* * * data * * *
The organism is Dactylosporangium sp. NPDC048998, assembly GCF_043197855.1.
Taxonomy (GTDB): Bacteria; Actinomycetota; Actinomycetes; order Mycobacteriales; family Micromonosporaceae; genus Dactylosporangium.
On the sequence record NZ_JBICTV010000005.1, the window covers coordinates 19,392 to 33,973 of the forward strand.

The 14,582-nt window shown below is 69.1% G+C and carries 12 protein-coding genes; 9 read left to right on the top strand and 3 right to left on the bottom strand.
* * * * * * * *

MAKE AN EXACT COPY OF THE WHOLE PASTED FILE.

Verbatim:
The organism is Dactylosporangium sp. NPDC048998, assembly GCF_043197855.1.
Taxonomy (GTDB): Bacteria; Actinomycetota; Actinomycetes; order Mycobacteriales; family Micromonosporaceae; genus Dactylosporangium.
On the sequence record NZ_JBICTV010000005.1, the window covers coordinates 19,392 to 33,973 of the forward strand.

The 14,582-nt window shown below is 69.1% G+C and carries 12 protein-coding genes; 9 read left to right on the top strand and 3 right to left on the bottom strand.